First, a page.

John Mayall “Looking Back”

Despite the incredible amount of critical acclaim afforded to John Mayall’s mid-sixties recordings with the Bluesbreakers, the mainstream seems to have left him behind by the time 1969 rolled around. It’s a little tempting to assume that popular taste had simply drifted away from Mayall’s trademark strain of rhythm and blues, and yet the band-leader’s affinity for experimentation has always given testimony to his willingness to run with the times. Indeed, 1968 saw the release of both Blues From Laurel Canyon and Bare Wires; unusual masterpieces filtered through a kaleidoscopic tangle of American roots music. The man’s earlier material was still more-than relevant, however, a fact to which Looking Back would firmly attest the following year.

Looking Back was originally released by Polydor Records in order to draw together an odd assortment of singles and unreleased sides, most hailing from an earlier era in Mayall’s career. From tightly-wound Chicago wailers to rambling slices of back-porch blues, Looking Back ultimately manages to touch on pretty much every facet of Mayall’s style. In fact, there are even a few numbers that would not be all that out of place on Laurel Canyon, such as the atmospheric “Jenny,” in which Peter Green’s reverbed guitar sends out lazy pulses and foreshadows later masterpieces such as “Albatross” and “Heavy Heart.” The clickety-clacking “Sitting in the Rain” is more or less exactly what you’d think of looking at the album’s fantastic cover, with a choogling electric guitar and thumping bass line accompanied by a trotting drumstick rhythm, while “The Picture on the Wall” is the obligatory country blues cut, with grooving Dobro playing and a typically lazy Mayall vocal.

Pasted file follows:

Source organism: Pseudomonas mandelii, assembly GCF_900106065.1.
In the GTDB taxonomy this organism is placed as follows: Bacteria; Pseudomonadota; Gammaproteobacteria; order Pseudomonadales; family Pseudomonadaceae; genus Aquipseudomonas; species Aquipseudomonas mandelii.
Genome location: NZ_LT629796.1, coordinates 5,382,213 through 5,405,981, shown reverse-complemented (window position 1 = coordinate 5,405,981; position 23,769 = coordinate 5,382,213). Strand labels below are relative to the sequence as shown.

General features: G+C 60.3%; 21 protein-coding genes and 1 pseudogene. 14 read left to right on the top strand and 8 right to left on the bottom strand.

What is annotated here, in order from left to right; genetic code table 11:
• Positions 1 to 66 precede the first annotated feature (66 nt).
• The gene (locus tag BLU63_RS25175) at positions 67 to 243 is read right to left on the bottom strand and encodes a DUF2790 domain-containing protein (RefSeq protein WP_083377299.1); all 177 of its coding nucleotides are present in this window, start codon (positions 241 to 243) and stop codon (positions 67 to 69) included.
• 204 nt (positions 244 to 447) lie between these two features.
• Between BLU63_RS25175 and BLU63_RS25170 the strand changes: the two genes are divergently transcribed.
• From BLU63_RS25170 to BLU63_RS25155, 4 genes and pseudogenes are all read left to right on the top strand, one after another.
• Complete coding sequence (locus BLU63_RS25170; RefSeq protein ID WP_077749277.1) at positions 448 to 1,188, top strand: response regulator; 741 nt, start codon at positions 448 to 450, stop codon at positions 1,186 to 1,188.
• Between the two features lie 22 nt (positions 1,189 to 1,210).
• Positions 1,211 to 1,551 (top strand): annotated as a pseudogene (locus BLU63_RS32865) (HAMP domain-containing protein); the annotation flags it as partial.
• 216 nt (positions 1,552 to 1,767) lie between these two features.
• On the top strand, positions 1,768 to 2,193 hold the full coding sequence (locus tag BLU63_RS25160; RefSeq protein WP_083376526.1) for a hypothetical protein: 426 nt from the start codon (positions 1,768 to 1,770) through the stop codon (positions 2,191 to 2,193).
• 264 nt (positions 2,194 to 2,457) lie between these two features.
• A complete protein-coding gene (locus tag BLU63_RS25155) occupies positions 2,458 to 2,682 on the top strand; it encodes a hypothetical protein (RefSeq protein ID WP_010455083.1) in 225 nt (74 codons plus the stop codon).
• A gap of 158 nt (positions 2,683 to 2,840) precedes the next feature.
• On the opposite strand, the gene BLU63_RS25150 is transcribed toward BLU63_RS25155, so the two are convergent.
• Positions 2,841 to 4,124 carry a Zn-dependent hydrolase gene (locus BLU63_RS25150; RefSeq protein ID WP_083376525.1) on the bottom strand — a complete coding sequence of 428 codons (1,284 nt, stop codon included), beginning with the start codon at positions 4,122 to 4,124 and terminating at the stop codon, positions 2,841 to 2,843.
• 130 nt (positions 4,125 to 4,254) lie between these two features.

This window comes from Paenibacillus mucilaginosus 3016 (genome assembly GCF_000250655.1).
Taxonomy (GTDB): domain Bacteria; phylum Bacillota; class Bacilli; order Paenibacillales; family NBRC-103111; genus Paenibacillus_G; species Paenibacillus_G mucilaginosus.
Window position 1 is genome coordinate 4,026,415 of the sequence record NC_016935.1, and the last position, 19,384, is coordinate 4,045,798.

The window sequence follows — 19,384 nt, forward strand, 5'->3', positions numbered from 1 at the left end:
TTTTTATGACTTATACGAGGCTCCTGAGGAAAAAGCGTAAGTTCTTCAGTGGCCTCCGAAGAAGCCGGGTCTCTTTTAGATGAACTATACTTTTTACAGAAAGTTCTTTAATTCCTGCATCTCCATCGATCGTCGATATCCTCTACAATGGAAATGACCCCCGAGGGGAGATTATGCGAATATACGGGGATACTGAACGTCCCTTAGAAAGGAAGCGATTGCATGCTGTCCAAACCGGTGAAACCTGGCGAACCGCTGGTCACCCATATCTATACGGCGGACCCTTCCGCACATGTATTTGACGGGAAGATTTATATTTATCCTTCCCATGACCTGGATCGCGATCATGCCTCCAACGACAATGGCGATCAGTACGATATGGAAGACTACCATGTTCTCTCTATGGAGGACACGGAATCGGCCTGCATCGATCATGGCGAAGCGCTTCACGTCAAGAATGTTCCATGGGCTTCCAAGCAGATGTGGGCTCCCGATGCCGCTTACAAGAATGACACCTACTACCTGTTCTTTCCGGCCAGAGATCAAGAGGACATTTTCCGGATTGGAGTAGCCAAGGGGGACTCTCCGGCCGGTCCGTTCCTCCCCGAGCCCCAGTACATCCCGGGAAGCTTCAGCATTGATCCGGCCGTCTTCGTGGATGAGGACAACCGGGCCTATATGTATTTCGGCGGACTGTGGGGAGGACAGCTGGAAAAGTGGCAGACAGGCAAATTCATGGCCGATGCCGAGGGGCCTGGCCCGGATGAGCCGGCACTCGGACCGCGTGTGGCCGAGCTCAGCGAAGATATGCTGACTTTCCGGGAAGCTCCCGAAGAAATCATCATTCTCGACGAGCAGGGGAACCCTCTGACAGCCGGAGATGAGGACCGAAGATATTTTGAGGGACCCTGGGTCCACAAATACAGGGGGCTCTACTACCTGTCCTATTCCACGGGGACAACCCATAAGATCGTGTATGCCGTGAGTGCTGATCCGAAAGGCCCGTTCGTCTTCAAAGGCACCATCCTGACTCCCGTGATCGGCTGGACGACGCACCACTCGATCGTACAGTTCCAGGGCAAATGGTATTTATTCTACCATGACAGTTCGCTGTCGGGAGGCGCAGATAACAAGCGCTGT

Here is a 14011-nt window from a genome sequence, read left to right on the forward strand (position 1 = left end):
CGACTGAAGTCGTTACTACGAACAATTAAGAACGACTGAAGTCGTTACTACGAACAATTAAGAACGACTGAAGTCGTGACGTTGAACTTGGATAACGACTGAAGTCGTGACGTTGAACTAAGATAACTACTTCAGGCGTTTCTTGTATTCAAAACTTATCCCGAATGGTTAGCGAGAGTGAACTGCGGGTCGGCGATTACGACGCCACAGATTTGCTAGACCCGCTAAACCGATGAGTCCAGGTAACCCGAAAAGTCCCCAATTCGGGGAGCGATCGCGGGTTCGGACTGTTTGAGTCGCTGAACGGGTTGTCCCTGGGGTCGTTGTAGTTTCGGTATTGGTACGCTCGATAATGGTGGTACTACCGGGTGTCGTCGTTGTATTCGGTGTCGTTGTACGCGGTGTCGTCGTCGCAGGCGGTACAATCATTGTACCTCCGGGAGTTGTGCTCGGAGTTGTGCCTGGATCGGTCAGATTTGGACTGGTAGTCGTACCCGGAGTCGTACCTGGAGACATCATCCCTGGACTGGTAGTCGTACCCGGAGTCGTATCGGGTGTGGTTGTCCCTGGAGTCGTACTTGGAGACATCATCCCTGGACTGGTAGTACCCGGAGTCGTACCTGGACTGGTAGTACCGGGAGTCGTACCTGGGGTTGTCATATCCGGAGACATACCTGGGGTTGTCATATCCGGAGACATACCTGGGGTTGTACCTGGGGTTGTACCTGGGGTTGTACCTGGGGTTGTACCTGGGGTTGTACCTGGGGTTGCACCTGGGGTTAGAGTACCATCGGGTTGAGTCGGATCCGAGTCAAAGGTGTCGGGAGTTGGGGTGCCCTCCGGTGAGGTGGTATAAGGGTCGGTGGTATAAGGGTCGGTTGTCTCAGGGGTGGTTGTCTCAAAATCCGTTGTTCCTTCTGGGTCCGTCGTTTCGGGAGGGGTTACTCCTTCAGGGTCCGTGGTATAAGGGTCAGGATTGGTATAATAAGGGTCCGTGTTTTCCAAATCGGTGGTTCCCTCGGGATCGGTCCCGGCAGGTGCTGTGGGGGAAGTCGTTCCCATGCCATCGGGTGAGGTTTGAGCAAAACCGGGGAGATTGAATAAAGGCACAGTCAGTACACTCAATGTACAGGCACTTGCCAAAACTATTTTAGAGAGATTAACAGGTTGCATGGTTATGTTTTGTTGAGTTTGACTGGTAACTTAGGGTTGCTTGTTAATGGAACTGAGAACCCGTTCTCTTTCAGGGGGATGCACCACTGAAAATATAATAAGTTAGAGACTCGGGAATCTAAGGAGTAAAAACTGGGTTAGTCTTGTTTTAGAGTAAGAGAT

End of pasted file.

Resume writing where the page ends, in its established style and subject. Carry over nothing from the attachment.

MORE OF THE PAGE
Most of the material to be found here is more upbeat and rambunctious, however; solid Marquee Club rockers from the height of the British revival. “Blues City Shakedown” rides a fun, heaving guitar figure as Mayall lets his amplified harmonica rip. Recordings of the blues standards “Stormy Monday,” “It Hurts Me Too” and “Double Trouble” are all righteously tackled – in all honesty you could hardly ask for a better interpreter on these songs. Between the crack ensembles assembled here and Mayall’s enviable talents as both bandleader and musician, these otherwise-overworked tunes are given fresh life. The instruments eschew just enough blues conventions and cliches to keep the train rolling all the way down the the end of the track. Dig the weird, warbled vocals on the latter cut, potentially bordering on the psychedelic but far too raw to fit in any one bag. Hell, there’s a lot to digest here, and it’s easy to see why it was Mayall’s groups that kept young musicians in England and the States on their toes and so  hungry to learn the trade back in the day.